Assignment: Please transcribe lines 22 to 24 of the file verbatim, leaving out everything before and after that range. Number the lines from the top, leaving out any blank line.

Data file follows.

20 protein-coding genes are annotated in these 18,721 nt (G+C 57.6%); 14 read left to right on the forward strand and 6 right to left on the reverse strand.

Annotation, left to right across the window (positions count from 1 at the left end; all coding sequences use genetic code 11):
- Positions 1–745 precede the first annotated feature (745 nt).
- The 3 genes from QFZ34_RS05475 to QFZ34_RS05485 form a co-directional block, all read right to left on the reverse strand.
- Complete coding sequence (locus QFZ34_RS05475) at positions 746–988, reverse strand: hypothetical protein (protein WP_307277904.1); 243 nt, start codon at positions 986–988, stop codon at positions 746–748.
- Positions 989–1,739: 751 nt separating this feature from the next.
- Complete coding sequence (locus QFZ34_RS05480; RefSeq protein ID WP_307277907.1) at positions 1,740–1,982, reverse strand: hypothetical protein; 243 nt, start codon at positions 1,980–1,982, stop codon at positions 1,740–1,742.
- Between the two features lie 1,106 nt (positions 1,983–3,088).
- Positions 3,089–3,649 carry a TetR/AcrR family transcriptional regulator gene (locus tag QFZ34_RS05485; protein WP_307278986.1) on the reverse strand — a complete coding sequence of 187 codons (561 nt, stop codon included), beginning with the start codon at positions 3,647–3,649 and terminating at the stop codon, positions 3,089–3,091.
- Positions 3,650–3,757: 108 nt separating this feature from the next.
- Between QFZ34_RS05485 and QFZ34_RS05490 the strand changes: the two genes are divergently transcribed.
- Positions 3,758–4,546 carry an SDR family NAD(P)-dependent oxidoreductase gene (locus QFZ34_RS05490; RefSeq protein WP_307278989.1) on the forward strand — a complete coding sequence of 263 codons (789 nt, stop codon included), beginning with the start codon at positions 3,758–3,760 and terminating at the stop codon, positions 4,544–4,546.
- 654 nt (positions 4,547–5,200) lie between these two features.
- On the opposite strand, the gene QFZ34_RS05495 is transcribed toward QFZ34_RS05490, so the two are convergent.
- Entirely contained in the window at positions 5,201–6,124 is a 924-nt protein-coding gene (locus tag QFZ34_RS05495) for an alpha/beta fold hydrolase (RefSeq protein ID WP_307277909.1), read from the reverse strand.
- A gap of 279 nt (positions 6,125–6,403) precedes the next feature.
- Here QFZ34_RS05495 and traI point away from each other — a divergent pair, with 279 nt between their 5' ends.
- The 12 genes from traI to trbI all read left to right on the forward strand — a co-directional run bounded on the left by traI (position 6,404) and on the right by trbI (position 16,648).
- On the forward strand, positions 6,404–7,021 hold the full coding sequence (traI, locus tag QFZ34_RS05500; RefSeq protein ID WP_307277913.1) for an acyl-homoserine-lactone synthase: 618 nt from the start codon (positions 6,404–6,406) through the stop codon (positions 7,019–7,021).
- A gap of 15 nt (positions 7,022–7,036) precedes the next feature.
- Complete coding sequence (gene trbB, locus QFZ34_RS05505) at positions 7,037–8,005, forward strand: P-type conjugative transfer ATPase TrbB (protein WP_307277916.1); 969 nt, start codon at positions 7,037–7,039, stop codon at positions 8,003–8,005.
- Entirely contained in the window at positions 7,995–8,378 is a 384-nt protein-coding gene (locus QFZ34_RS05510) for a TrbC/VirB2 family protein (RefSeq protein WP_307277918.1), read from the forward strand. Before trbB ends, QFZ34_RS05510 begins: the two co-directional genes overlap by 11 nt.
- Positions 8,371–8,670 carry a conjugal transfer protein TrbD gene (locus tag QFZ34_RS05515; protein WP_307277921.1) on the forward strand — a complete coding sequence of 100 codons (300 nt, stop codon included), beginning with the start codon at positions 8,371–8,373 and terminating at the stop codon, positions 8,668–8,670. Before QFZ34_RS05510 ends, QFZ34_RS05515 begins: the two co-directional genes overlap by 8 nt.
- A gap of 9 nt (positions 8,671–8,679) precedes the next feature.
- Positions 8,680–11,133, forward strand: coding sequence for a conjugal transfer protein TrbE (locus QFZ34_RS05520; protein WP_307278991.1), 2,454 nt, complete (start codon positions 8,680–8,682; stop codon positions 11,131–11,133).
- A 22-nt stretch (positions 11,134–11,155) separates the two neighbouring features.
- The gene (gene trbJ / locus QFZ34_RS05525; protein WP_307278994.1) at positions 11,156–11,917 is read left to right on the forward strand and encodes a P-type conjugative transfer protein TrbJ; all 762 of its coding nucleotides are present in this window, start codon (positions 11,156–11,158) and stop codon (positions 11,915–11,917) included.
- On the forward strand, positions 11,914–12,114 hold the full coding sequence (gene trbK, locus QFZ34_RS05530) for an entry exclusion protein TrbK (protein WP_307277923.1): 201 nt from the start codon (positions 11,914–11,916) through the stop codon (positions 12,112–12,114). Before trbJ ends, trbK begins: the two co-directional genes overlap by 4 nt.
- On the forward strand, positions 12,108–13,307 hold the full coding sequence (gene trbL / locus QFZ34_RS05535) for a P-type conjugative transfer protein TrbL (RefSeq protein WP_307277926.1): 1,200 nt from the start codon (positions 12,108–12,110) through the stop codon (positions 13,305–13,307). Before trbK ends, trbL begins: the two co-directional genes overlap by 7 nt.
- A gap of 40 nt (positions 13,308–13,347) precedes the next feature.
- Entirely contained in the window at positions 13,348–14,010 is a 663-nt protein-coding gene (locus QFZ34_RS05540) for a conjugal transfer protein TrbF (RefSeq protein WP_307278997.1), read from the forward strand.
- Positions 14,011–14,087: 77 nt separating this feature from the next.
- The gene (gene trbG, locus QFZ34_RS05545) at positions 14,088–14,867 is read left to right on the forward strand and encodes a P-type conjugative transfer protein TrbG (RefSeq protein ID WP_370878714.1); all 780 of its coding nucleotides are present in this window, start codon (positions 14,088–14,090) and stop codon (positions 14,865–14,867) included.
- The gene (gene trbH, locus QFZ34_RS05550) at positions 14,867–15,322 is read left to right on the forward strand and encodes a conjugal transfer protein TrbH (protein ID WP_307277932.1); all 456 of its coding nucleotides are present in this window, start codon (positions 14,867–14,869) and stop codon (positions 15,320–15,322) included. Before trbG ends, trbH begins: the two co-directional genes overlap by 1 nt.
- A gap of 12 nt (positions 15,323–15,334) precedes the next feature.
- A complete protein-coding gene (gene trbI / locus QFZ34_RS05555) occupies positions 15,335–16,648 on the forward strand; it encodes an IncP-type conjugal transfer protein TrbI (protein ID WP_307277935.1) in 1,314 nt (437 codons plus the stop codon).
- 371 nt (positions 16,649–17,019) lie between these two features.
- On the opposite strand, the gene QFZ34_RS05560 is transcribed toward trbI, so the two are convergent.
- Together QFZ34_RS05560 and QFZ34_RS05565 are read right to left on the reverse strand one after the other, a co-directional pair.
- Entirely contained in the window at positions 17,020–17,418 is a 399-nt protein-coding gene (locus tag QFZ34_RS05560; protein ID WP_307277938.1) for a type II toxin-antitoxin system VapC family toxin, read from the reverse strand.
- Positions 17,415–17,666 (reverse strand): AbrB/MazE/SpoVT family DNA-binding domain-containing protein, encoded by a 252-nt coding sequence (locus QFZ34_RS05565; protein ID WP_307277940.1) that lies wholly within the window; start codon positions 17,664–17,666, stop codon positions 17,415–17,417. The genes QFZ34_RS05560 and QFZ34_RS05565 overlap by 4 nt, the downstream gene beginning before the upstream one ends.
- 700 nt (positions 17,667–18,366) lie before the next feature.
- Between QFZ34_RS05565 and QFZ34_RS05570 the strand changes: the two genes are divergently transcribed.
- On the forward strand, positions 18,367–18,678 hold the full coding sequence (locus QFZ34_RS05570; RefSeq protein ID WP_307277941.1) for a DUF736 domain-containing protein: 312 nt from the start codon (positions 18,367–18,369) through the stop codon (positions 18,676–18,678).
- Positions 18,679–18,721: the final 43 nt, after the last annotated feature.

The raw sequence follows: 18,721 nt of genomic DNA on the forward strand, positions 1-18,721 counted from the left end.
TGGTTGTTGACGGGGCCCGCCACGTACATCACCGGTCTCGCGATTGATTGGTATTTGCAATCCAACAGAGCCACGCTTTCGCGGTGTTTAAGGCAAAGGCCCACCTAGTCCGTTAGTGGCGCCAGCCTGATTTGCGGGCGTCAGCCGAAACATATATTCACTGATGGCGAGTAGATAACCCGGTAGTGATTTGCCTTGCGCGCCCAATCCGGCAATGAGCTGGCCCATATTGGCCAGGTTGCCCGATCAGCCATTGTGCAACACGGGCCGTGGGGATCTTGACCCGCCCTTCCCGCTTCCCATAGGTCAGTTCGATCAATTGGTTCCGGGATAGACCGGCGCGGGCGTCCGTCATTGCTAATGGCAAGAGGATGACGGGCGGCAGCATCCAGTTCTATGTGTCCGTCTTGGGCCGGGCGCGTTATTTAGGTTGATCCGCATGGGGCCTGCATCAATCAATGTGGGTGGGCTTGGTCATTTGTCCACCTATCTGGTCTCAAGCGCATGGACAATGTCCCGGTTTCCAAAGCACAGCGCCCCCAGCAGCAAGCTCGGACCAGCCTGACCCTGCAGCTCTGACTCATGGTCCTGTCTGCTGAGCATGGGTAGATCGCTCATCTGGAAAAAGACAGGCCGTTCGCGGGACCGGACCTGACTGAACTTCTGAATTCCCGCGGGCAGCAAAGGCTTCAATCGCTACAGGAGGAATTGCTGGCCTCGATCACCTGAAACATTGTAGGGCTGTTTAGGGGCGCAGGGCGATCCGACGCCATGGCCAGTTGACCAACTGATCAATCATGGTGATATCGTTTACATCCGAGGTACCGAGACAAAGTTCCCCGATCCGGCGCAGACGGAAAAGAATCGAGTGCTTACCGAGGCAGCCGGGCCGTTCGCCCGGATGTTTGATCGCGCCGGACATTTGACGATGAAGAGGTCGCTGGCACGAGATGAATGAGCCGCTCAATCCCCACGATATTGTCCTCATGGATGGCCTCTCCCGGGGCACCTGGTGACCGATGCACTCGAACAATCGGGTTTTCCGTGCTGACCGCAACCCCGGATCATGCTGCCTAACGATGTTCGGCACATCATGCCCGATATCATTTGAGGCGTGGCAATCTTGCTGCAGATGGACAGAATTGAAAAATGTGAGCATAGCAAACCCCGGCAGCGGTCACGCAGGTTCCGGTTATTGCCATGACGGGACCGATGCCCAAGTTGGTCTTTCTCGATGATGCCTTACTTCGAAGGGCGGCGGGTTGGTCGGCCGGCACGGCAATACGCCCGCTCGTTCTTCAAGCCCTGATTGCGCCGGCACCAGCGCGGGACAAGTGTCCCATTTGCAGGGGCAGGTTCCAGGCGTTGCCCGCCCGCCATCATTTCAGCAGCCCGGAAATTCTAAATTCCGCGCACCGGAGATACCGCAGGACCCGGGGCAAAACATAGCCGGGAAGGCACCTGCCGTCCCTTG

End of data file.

- Entirely contained in the window at positions 7,995–8,378 is a 384-nt protein-coding gene (locus QFZ34_RS05510) for a TrbC/VirB2 family protein (RefSeq protein WP_307277918.1), read from the forward strand. Before trbB ends, QFZ34_RS05510 begins: the two co-directional genes overlap by 11 nt.
- Positions 8,371–8,670 carry a conjugal transfer protein TrbD gene (locus tag QFZ34_RS05515; protein WP_307277921.1) on the forward strand — a complete coding sequence of 100 codons (300 nt, stop codon included), beginning with the start codon at positions 8,371–8,373 and terminating at the stop codon, positions 8,668–8,670. Before QFZ34_RS05510 ends, QFZ34_RS05515 begins: the two co-directional genes overlap by 8 nt.
- A gap of 9 nt (positions 8,671–8,679) precedes the next feature.